The village operates under a council-manager system. It has an elected council of five members. The Council members are elected to at-large seats throughout the Village. The Village Charter stipulates that the two individuals receiving the highest number of votes are elected to four year terms. The individual(s) receiving the next highest number of votes is elected to a two year term. The position of Mayor is selected by the Council at its inaugural meeting. Historically, the individual receiving the highest number of votes is selected to serve as the Mayor, and holds this position for two years of the four year term. At the conclusion of their term as Mayor, the individual retains a seat on the Council as a "regular" Council member for the next two years. Each Council Member is a voting member of the Council, with the Mayor serving as the Chair.

The council is responsible for enacting most village laws, approving capital expenditures, and hiring the Village Manager. The Village Manager is in charge of managing the day-to-day functions of the village.

Other administrative boards include Planning & Zoning, Recreation Advisory, Historic Preservation, Code Enforcement, and Personnel Appeals. The village is served by the Miami Shores Police Department, and fire services are supplied by Miami-Dade Fire Rescue Department Station 38.

Policy on vegetable gardens

In 2013, Miami Shores passed a comprehensive rewrite of its Code of Ordinances. One provision of the rewritten Code clarified that vegetable gardens are permitted in backyards, but not front yards. After complaints from neighbors, two residents, Hermine Ricketts and Tom Carroll, were forced to remove a garden that had supposedly been in place for 17 years, or face a fine of $50 a day. The couple claimed that the garden supplied about 80% of their meals, and had eliminated their need to buy produce. The Institute for Justice has filed a suit on their behalf, claiming that the ordinance violates their rights under the Florida Constitution.[12][13] The story garnered national attention.

Educational institutions

Miami-Dade County Public Schools serves Miami Shores

Public elementary schools

  • Miami Shores Elementary School

Public high schools

Charter schools

Private schools


Public library

Miami Shores' public library was founded in 1949.[14] While over the years the county wide [16] The library layout has stayed true to the original construction. The building was constructed of brick and lime stone. It has three fireplaces and comfortable spaces for study. Some activities offered at this library are children story time, puppet shows, the Brockway Book Club, Teen Corner offering an online space where they can review books, and a summer reading program. While adults can enjoy a book club, seasonal and holiday programs as well as art exhibits and workshops and classes on different topics. The library’s schedule is available online.[17]

See also



  1. ^ "American FactFinder".  
  2. ^ "US Board on Geographic Names".  
  3. ^ "US Gazetteer files: 2010, 2000, and 1990".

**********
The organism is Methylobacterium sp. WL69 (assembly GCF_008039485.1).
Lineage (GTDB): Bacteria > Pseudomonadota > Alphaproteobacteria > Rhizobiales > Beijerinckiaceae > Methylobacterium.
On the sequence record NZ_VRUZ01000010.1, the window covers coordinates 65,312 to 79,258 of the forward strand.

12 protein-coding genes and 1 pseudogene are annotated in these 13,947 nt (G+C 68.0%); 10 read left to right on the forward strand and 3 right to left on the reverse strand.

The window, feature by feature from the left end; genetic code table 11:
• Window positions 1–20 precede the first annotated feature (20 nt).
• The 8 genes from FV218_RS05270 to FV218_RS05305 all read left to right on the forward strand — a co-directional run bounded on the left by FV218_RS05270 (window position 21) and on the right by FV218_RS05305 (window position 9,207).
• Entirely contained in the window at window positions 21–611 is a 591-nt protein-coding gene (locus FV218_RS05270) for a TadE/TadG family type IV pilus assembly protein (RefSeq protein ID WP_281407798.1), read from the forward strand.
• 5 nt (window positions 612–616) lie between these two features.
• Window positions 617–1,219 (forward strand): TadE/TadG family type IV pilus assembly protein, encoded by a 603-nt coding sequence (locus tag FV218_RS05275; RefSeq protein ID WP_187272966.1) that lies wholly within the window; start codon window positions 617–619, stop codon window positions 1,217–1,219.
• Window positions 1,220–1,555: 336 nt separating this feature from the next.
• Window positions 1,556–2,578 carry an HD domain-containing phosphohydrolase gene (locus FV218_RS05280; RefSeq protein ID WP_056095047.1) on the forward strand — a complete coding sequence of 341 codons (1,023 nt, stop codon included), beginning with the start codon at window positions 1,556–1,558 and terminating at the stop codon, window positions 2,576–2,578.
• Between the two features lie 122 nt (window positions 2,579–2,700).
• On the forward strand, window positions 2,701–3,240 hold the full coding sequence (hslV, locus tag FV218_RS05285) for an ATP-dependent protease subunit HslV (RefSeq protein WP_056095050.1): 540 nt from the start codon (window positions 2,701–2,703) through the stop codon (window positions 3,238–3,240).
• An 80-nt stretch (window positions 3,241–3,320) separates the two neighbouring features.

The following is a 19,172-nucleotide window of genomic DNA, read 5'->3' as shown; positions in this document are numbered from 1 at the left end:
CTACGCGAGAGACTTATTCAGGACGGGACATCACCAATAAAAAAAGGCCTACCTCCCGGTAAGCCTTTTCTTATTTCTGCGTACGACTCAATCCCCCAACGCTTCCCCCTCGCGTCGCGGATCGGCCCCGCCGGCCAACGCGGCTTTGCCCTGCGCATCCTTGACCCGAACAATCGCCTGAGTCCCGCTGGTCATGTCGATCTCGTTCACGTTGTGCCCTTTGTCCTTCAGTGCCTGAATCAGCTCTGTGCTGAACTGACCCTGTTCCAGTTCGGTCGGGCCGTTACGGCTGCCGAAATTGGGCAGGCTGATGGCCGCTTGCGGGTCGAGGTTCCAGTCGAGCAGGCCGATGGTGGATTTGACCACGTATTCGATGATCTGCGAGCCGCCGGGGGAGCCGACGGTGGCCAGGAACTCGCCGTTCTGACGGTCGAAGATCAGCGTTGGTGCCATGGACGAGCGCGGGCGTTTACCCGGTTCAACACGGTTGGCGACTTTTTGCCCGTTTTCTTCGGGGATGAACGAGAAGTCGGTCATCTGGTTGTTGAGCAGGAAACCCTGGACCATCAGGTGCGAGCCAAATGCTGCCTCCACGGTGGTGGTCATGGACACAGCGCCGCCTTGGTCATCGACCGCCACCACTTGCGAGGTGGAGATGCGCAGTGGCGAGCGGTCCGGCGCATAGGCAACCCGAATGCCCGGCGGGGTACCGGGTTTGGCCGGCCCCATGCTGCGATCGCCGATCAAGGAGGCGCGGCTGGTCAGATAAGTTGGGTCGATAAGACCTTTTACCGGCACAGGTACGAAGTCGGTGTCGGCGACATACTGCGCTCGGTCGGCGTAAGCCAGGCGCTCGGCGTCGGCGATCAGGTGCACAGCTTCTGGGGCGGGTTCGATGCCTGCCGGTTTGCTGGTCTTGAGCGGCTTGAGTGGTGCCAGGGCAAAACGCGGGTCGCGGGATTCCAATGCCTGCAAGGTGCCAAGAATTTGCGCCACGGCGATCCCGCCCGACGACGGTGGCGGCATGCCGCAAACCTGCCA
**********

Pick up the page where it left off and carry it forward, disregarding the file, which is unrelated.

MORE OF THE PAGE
4. ^ "Annual Estimates of the Resident Population for Incorporated Places: April 1, 2010 to July 1, 2014". Retrieved June 4, 2015. 
  5. ^ "Census of Population and Housing". Retrieved June 4, 2015. 
  6. ^ "MLA Data Center Results of Miami Shores, FL".  
  7. ^ "Ancestry Map of Colombian Communities". Retrieved 2007-10-29. 
  8. ^ "Ancestry Map of Cuban Communities". Retrieved 2007-10-29. 
  9. ^ "Ancestry Map of Dominican Communities". Retrieved 2007-10-29. 
  10. ^ "Ancestry Map of Haitian Communities". Retrieved 2007-10-29. 
  11. ^ a b "Florida City, FL Population and Races". Retrieved 2015-01-16. 
  12. ^ Life, liberty and the pursuit of vegetables, Miami Herald, Nov. 19, 2013.
  13. ^ Miami Shores Sues Village Over Veggies, CBS Miami, Nov. 19, 2013.
  14. ^ "The Brockway Library Story". Village of Miami Shores. Retrieved November 2, 2013. 
  15. ^ Retrieved 23 April 2015. 
  16. ^ [at at] . Retrieved 22 April 2015. 
  17. ^ Christensen, Karen; Levinson, David (eds.). Heart of the community: Libraries We Love. Berkshire Publishing Group. pp. 50–51. 

External links

  • Village of Miami Shores
  • Barry University
  • Greater Miami Shores Chamber of Commerce
This article was sourced from Creative Commons Attribution-ShareAlike License; additional terms may apply. World Heritage Encyclopedia content is assembled from numerous content providers, Open Access Publishing, and in compliance with The Fair Access to Science and Technology Research Act (FASTR), Wikimedia Foundation, Inc., Public Library of Science, The Encyclopedia of Life, Open Book Publishers (OBP), PubMed, U.S. National Library of Medicine, National Center for Biotechnology Information, U.S. National Library of Medicine, National Institutes of Health (NIH), U.S. Department of Health & Human Services, and, which sources content from all federal, state, local, tribal, and territorial government publication portals (.gov, .mil, .edu). Funding for and content contributors is made possible from the U.S. Congress, E-Government Act of 2002.
Crowd sourced content that is contributed to World Heritage Encyclopedia is peer reviewed and edited by our editorial staff to ensure quality scholarly research articles.
By using this site, you agree to the Terms of Use and Privacy Policy. World Heritage Encyclopedia™ is a registered trademark of the World Public Library Association, a non-profit organization.

Copyright © World Library Foundation. All rights reserved. eBooks from World eBook Library are sponsored by the World Library Foundation,
a 501c(4) Member's Support Non-Profit Organization, and is NOT affiliated with any governmental agency or department.